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Demographic Biases of Scoring Instruments for the Results of Total Knee Arthroplasty*
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Investigation performed at the Department of Orthopaedic Surgery, Tulane University School of Medicine, New Orleans, and the Fondren Orthopedic Group, Texas Orthopedic Hospital, Houston
J Bone Joint Surg Am, 1997 Jun 01;79(6):858-65
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Four knee-scoring systems were used to evaluate 200 adult subjects who had no history of injury, abnormality, or treatment of the knees, hips, lower extremities, or spine. All subjects were in the age-range (fifty to 100 years; average, 65.5 years) typical of candidates for total knee replacement. In addition to a physical examination, complete demographic data were collected for each subject. The knee scores were normalized by dividing the observed score by the maximum possible score. The average normalized total knee score was 91 per cent (range, 22 to 100 per cent) according to the knee score of The Hospital for Special Surgery, 95 per cent (range, 10 to 100 per cent) according to the system of Hungerford and Kenna, 89 per cent (range, -7.75 to 100 per cent) according to a modification of the scoring system of The Knee Society, and 95 per cent (range, 26.5 to 100 per cent) according to the system of Hofmann et al. Demographic variables that had a significant negative correlation with the knee scores included advanced age (particularly of eighty-five years or more), a family income below the poverty level, and two major medical conditions or more.Observed differences in knee scores between different study groups that have not been matched for various clinically relevant factors are at least as likely to represent differences in the patient populations as they are to represent differences in the operative technique or the design of the implant.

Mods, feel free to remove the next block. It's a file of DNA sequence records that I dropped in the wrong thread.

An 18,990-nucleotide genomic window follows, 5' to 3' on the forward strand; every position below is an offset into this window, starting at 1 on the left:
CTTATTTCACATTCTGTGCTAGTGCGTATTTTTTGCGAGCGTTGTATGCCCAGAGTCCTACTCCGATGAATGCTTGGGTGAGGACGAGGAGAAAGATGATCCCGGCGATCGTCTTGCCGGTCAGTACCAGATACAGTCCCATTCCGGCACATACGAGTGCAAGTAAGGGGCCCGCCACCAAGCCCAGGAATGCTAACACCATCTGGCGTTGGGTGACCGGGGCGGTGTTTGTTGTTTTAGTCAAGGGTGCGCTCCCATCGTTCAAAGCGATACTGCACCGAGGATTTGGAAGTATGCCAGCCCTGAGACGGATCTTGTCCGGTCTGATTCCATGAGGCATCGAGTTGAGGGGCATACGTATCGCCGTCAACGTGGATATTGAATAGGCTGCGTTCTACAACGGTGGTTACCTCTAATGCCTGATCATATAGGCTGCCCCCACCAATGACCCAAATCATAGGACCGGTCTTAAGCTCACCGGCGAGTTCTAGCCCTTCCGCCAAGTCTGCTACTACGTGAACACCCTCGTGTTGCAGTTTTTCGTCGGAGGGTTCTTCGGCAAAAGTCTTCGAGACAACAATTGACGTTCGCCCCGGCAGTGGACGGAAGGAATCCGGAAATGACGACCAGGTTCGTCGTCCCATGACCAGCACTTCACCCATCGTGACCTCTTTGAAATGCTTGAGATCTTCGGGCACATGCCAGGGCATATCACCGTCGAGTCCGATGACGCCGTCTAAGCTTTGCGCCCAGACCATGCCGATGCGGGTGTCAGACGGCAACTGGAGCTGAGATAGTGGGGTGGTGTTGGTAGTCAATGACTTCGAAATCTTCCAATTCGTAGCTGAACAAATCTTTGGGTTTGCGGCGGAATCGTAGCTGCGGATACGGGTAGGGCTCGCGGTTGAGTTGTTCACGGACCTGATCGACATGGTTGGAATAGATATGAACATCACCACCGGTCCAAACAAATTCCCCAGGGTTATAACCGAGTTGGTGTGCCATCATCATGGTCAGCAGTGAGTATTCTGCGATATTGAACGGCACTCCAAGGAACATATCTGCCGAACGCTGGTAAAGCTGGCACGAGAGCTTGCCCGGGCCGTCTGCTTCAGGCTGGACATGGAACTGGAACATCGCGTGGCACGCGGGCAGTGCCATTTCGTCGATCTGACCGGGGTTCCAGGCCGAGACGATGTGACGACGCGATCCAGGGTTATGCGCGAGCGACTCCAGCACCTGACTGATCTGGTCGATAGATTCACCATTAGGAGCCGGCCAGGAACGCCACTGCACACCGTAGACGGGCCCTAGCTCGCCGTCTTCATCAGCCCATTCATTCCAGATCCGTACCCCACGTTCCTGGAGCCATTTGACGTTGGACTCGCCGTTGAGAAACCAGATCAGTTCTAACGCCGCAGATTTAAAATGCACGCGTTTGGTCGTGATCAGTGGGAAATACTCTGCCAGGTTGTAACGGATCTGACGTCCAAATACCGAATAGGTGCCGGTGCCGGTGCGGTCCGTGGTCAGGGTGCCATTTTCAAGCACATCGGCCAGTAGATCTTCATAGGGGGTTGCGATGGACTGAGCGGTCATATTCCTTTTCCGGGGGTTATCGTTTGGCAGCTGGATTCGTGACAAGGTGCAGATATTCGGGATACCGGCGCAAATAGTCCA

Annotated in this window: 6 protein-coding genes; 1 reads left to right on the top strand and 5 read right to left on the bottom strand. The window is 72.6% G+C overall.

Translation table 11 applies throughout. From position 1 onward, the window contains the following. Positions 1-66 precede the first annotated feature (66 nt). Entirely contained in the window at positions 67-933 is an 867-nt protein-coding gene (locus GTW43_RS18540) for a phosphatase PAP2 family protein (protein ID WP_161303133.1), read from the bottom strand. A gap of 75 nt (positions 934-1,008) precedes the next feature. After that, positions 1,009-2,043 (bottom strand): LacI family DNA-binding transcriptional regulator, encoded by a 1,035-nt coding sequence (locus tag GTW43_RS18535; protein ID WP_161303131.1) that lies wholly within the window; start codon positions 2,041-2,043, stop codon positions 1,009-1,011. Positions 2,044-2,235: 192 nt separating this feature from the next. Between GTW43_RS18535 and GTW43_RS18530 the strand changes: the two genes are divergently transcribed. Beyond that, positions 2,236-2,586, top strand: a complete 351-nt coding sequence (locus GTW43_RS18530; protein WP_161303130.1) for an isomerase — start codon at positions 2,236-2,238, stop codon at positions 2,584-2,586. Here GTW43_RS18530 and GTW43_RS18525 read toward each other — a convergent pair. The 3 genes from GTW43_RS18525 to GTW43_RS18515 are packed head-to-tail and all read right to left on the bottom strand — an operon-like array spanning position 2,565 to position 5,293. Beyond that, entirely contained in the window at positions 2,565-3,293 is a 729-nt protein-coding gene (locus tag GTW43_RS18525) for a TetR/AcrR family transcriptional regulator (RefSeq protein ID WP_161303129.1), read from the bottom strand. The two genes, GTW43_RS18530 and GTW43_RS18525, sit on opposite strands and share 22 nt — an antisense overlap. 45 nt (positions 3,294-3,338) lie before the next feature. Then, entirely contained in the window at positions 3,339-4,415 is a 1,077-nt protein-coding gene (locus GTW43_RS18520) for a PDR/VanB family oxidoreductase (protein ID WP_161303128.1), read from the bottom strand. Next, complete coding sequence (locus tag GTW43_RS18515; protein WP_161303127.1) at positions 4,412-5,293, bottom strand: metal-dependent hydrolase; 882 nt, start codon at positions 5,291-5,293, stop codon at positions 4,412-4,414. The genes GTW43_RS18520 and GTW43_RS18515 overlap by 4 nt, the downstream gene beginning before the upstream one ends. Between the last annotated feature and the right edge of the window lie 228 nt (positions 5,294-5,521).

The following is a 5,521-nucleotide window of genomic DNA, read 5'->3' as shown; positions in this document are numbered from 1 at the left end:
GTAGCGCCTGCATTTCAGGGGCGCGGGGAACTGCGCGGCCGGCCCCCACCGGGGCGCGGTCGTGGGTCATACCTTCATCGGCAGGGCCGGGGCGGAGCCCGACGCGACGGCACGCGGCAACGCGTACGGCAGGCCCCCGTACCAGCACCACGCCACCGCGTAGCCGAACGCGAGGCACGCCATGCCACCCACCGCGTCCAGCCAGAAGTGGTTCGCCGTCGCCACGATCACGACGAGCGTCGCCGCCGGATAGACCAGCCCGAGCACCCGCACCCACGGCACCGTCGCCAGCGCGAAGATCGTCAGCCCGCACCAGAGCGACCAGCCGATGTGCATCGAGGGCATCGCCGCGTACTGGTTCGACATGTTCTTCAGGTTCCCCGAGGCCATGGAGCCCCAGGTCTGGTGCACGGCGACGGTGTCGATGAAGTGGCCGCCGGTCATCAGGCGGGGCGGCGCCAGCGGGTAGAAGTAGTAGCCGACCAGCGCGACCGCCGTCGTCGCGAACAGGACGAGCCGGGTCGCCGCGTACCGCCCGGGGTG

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    These activities have been planned and implemented in accordance with the Essential Areas and policies of the Accreditation Council for Continuing Medical Education (ACCME) through the joint sponsorship of the American Academy of Orthopaedic Surgeons and The Journal of Bone and Joint Surgery, Inc. The American Academy of Orthopaedic Surgeons is accredited by the ACCME to provide continuing medical education for physicians.
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